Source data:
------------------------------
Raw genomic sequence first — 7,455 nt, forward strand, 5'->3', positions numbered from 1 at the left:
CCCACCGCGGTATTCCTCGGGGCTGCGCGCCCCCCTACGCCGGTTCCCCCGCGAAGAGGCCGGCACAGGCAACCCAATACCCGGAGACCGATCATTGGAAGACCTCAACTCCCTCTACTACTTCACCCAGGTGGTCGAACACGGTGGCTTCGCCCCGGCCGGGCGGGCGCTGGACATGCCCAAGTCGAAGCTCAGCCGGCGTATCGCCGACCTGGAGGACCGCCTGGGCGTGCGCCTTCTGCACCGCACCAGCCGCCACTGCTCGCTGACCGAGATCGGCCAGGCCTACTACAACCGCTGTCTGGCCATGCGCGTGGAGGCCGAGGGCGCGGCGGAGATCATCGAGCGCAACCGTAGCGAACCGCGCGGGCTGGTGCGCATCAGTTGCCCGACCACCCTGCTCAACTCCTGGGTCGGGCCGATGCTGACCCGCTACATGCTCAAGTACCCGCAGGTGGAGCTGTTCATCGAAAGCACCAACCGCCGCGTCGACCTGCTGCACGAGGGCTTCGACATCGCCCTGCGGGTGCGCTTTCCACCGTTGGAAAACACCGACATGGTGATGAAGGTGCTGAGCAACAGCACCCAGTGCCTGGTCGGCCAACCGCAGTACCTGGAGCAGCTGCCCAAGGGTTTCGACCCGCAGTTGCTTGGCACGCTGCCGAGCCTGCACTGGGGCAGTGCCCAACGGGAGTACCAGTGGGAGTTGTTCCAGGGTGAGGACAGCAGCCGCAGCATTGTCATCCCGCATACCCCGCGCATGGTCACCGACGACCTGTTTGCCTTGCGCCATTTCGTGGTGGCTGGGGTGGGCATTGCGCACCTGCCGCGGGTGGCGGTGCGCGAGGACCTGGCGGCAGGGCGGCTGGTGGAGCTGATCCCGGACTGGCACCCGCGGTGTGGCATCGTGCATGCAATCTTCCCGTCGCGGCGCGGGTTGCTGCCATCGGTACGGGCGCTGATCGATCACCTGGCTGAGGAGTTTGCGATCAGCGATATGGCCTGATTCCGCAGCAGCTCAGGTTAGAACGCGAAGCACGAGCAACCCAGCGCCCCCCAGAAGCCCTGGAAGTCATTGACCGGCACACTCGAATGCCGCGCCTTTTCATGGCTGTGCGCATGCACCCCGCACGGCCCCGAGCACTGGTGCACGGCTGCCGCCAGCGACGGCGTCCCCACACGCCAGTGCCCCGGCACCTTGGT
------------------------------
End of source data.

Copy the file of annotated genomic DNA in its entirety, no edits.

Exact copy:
Raw genomic sequence first — 7,455 nt, forward strand, 5'->3', positions numbered from 1 at the left:
CCCACCGCGGTATTCCTCGGGGCTGCGCGCCCCCCTACGCCGGTTCCCCCGCGAAGAGGCCGGCACAGGCAACCCAATACCCGGAGACCGATCATTGGAAGACCTCAACTCCCTCTACTACTTCACCCAGGTGGTCGAACACGGTGGCTTCGCCCCGGCCGGGCGGGCGCTGGACATGCCCAAGTCGAAGCTCAGCCGGCGTATCGCCGACCTGGAGGACCGCCTGGGCGTGCGCCTTCTGCACCGCACCAGCCGCCACTGCTCGCTGACCGAGATCGGCCAGGCCTACTACAACCGCTGTCTGGCCATGCGCGTGGAGGCCGAGGGCGCGGCGGAGATCATCGAGCGCAACCGTAGCGAACCGCGCGGGCTGGTGCGCATCAGTTGCCCGACCACCCTGCTCAACTCCTGGGTCGGGCCGATGCTGACCCGCTACATGCTCAAGTACCCGCAGGTGGAGCTGTTCATCGAAAGCACCAACCGCCGCGTCGACCTGCTGCACGAGGGCTTCGACATCGCCCTGCGGGTGCGCTTTCCACCGTTGGAAAACACCGACATGGTGATGAAGGTGCTGAGCAACAGCACCCAGTGCCTGGTCGGCCAACCGCAGTACCTGGAGCAGCTGCCCAAGGGTTTCGACCCGCAGTTGCTTGGCACGCTGCCGAGCCTGCACTGGGGCAGTGCCCAACGGGAGTACCAGTGGGAGTTGTTCCAGGGTGAGGACAGCAGCCGCAGCATTGTCATCCCGCATACCCCGCGCATGGTCACCGACGACCTGTTTGCCTTGCGCCATTTCGTGGTGGCTGGGGTGGGCATTGCGCACCTGCCGCGGGTGGCGGTGCGCGAGGACCTGGCGGCAGGGCGGCTGGTGGAGCTGATCCCGGACTGGCACCCGCGGTGTGGCATCGTGCATGCAATCTTCCCGTCGCGGCGCGGGTTGCTGCCATCGGTACGGGCGCTGATCGATCACCTGGCTGAGGAGTTTGCGATCAGCGATATGGCCTGATTCCGCAGCAGCTCAGGTTAGAACGCGAAGCACGAGCAACCCAGCGCCCCCCAGAAGCCCTGGAAGTCATTGACCGGCACACTCGAATGCCGCGCCTTTTCATGGCTGTGCGCATGCACCCCGCACGGCCCCGAGCACTGGTGCACGGCTGCCGCCAGCGACGGCGTCCCCACACGCCAGTGCCCCGGCACCTTGGT